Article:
When it comes to spending though, how do you do it in the right order? We have bank accounts, taxable investment accounts, and tax-advantaged retirement accounts. We're planning to spend them down in this order:
- Bank Accounts (partial). Right now we are living off part of the proceeds of the home we sold in Colorado, which is in an online bank account that pays decent interest. This does two things: first it keeps us from worrying about the market swings, we don't have to sell stocks during a down market just to pay the rent. It also bridges us to the age of 59 ½ (see magic ages above). The drawback is that this money only made us 1.4% in the last year (and this was a good rate!) when the markets were up over 25%.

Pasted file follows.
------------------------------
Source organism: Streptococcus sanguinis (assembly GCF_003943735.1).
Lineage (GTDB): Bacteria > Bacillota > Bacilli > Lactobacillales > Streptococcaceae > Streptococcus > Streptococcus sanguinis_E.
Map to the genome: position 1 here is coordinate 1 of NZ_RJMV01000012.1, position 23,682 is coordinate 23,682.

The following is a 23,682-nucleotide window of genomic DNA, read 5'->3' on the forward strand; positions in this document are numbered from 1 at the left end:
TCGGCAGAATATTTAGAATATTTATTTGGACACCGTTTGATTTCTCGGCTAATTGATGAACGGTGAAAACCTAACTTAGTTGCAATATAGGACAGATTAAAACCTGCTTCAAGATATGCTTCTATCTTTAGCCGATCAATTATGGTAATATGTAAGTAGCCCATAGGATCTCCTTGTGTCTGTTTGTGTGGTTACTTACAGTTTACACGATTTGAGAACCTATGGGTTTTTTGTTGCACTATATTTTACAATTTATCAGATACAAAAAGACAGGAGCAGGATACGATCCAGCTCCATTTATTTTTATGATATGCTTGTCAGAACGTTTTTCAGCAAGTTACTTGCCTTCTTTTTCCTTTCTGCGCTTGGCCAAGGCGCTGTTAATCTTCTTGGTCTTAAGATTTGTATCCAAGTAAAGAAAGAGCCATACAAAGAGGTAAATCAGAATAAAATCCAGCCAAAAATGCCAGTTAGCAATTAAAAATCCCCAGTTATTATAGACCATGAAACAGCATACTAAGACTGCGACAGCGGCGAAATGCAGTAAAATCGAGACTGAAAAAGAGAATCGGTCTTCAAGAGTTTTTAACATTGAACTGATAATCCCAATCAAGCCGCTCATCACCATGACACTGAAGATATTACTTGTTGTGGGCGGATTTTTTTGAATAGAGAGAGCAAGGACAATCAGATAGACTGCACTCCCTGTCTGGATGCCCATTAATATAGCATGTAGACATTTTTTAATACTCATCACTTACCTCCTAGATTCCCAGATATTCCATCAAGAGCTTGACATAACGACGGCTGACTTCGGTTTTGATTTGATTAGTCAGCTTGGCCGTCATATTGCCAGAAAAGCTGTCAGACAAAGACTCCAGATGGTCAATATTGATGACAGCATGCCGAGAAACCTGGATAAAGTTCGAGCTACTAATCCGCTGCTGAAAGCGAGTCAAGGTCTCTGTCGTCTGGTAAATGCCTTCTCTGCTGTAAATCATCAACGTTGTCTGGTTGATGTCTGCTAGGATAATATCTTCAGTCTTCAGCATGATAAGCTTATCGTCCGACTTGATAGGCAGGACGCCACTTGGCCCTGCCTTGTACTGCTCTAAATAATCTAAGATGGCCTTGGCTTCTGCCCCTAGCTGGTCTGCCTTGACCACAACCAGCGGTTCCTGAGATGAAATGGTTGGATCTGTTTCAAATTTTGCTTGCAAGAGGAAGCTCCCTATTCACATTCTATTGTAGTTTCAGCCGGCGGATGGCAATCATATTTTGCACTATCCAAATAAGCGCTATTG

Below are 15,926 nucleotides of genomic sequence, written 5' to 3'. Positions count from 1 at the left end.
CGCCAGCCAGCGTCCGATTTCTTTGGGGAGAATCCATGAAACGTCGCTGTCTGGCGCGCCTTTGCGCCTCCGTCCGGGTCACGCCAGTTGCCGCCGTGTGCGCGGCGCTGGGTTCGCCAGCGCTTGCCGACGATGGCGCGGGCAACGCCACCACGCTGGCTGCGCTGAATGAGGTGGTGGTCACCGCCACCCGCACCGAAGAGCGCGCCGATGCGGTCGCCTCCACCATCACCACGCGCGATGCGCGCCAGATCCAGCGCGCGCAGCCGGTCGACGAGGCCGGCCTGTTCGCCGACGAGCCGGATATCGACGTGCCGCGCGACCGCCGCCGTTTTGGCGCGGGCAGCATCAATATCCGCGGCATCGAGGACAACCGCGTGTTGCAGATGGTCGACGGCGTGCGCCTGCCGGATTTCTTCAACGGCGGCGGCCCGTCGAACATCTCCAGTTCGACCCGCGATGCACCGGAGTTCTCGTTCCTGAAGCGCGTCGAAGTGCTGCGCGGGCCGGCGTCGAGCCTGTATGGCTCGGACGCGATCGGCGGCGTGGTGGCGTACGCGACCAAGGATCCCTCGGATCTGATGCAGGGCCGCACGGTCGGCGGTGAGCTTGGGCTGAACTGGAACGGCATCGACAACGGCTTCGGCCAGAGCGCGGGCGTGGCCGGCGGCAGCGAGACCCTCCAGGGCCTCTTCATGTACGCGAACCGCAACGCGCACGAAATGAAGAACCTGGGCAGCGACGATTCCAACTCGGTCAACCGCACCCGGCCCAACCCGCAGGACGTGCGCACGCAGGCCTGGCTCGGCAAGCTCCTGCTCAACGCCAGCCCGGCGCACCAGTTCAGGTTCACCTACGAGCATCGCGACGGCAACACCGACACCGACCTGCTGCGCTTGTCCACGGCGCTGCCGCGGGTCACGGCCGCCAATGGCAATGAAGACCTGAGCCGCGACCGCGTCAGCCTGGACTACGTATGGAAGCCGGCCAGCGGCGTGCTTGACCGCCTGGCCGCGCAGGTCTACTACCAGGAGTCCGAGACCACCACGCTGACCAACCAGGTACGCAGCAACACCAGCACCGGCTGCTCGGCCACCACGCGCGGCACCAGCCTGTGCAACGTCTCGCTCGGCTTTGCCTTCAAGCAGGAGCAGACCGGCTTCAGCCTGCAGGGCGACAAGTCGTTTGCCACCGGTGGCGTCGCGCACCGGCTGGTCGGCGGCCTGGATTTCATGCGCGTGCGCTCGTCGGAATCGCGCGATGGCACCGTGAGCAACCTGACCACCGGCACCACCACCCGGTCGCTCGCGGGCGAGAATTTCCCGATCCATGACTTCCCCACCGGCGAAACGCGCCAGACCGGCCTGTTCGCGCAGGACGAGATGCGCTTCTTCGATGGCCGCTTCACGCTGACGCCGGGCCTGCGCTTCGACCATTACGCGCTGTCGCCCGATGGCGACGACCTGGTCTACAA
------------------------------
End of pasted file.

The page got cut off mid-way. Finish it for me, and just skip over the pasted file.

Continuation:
- Taxable Accounts. We will sell these next because the gains on these are fully taxable. Our tax bracket is low too, so it won't hurt much.
- Traditional IRAs. These are next because another magic age will approach, which is now 72, when we will be required to take taxable distributions from them (Required Minimum Distributions – RMDs). So we will draw these accounts down somewhat before 72 to reduce the tax impact at that time. (The less you have in your Traditional IRAs the smaller your RMD will be, and the smaller your tax bill will be.)
- Roth IRAs. These are last because they are funded with after tax money, and will never be taxed again (just ignore the fact that Congress can change the laws whenever they want!). So we will let these grow as long as we can.
Wrapping it up with the Taxman